Written By: Angelie Roche
As knowledge about COVID-19 at St. Mary’s College of Maryland (SMCM) evolves, new protocols and standards are constantly being put in place by college administration and the Wellness Center. The newest procedure is surveillance testing, which began on September 20 after a recommendation by SMCM President Jordan. According to the St. Mary’s website, this means that a random sampling of college students, faculty and staff will be tested every two weeks between now and the end of the semester. Once an individual is chosen, they will be removed from the pool and will not be tested again. The rationale behind this policy is that it provides a clearer picture of how the St. Mary’s community is handling the COVID-19 pandemic as a whole, rather than solely relying on symptomatic individuals’ reports.
Director of the Wellness Center Laurie Scherer says that the college administration decided to enact the policy using information from the University of Maryland system schools, the Centers for Disease Control and Maryland health departments in order to “choose the best approaches to assessing the risk of COVID-19 on our campus.” She views surveillance testing not as an added burden, but as the next step in measuring community positivity rates, a process designed to keep St. Mary’s students, faculty and staff safe and healthy.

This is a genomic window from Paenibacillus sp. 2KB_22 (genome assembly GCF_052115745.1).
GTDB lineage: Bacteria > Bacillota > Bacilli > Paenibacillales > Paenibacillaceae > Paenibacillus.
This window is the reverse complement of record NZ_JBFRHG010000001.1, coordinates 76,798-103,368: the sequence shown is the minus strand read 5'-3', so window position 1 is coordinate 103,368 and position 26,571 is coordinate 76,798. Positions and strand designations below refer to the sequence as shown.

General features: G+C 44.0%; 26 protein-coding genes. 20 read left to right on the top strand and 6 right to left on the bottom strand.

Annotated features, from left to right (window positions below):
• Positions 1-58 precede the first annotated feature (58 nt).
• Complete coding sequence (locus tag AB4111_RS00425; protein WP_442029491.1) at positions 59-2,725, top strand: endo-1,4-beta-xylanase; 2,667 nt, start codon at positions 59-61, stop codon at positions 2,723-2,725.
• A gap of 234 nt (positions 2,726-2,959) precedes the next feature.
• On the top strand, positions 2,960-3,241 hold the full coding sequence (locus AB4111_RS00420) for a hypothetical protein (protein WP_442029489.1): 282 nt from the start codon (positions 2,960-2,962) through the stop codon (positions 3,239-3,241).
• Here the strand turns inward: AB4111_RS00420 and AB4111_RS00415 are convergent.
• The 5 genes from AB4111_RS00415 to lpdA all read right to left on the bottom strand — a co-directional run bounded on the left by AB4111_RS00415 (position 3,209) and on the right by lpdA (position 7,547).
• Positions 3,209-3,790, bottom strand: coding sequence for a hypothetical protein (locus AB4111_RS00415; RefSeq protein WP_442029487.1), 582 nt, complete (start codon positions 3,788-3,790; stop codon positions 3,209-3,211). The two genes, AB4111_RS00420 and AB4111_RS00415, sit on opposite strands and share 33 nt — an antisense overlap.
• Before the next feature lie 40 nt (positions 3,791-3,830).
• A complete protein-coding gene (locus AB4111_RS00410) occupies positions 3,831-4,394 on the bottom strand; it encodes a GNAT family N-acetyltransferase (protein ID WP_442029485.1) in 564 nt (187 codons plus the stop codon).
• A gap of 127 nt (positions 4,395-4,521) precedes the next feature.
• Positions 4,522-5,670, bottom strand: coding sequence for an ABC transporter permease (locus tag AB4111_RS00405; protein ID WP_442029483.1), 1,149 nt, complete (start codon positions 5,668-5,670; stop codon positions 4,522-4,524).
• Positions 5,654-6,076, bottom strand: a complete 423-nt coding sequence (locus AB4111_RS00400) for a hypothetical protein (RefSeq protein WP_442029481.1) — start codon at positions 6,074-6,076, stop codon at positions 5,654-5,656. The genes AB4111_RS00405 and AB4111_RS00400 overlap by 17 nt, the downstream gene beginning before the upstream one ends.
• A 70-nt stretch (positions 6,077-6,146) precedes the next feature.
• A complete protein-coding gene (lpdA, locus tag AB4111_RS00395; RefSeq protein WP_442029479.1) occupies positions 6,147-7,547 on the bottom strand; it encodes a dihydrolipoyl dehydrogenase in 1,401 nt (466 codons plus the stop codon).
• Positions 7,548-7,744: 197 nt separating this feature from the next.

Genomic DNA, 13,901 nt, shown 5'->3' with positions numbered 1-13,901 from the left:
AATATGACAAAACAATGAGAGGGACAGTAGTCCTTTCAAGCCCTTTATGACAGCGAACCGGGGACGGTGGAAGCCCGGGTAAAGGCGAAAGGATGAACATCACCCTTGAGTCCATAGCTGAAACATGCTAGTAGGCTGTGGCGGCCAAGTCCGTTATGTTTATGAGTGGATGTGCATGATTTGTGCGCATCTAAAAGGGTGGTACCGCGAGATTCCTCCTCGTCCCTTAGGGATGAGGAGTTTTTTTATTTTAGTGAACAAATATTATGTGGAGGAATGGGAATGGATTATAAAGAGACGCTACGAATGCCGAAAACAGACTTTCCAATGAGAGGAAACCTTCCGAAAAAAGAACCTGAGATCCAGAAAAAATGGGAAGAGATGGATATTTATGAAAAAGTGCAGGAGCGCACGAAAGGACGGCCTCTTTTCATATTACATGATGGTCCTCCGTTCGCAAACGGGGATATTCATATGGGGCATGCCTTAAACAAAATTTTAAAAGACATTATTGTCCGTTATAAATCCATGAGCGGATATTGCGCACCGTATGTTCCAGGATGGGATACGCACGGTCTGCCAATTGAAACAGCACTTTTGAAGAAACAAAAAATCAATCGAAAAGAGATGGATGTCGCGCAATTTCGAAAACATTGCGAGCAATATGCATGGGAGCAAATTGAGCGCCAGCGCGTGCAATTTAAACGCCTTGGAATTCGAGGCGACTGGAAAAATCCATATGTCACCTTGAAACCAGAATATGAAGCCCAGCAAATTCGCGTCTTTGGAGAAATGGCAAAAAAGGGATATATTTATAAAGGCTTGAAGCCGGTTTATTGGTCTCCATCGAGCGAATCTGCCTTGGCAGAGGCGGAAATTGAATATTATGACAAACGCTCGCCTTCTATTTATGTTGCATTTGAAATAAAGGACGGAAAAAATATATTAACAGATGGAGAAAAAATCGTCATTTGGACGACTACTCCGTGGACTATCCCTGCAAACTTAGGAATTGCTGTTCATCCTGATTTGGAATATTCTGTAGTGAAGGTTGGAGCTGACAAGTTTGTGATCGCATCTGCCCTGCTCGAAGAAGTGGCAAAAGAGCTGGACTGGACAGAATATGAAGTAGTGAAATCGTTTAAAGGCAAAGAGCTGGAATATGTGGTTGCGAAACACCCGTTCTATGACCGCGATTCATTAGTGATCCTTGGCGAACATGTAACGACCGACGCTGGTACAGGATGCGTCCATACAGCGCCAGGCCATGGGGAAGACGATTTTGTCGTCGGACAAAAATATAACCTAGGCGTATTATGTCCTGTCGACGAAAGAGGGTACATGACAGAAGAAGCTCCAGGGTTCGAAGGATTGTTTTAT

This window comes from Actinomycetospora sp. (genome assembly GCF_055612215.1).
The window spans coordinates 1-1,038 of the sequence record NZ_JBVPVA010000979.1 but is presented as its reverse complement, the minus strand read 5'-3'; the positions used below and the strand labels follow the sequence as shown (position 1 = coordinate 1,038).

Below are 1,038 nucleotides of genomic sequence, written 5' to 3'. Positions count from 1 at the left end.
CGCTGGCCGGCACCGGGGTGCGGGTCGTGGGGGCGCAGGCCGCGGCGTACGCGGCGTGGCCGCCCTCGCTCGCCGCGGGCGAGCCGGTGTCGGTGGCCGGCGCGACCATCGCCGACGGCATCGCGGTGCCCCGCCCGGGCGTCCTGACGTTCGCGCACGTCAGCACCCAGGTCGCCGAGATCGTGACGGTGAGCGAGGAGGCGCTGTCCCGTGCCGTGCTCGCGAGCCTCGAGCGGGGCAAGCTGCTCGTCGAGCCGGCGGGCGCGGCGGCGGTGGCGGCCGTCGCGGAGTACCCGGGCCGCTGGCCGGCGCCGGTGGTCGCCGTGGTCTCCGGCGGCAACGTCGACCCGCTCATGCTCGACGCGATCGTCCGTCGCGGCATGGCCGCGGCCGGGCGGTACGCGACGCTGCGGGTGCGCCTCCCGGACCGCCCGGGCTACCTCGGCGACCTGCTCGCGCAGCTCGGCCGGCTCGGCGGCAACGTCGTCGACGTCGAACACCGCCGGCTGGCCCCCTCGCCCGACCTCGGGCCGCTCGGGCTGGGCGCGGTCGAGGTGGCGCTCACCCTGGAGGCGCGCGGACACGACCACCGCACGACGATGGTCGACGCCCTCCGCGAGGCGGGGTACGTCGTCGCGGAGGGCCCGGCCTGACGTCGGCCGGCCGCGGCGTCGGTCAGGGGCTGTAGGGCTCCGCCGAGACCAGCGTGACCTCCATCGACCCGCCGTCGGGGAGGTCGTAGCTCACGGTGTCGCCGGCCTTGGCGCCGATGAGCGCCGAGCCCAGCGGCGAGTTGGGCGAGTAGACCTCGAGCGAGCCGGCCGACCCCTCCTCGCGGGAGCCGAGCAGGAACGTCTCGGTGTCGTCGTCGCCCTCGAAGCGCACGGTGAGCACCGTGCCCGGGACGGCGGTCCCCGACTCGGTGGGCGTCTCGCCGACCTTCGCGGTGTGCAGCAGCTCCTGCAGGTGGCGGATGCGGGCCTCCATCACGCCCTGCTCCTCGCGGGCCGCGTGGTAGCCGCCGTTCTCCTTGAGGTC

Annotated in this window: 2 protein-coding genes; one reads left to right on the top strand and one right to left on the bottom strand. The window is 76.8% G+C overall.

At the beginning of the fall semester, many colleges and universities across the United States announced a myriad of different reopening policies that they believed would keep their students and campuses safe. However, some of those policies proved to be ineffective over time, with large universities such as the University of North Carolina at Chapel Hill closing just a week after re-opening, costing students and the college itself millions of dollars in losses. For those afraid that SMCM will have a similar fate, though, it is clear St. Mary’s has taken extra measures to ensure community safety throughout the semester. First, the College had students show proof of a negative test before they came to campus and enacted a phased reopening policy, which significantly lowered the possibility of community spread in the first few weeks. The new surveillance testing policy, in addition to safety procedures which are already in place, is meant to measure ongoing risk as the semester progresses.
When asked about the possibility of the campus shutting down, Scherer assures that the decision to send students home would “not be made lightly.” There is no one event or set number of cases that would cause St. Mary’s to close its doors; rather, it is a decision that would be made on a case-by-case basis. One important factor would be a spike in cases or a clear increased risk, which surveillance testing helps to indicate. She urges that students should continue to follow the COVID-19 procedures put in place in order to keep our number of cases low. Scherer also wished to remind students that the Wellness Center is providing a 24/7 helpline available during this uniquely stressful time, which has St. Mary’s therapists available at all hours of the day. It can be reached at 240-895-4200.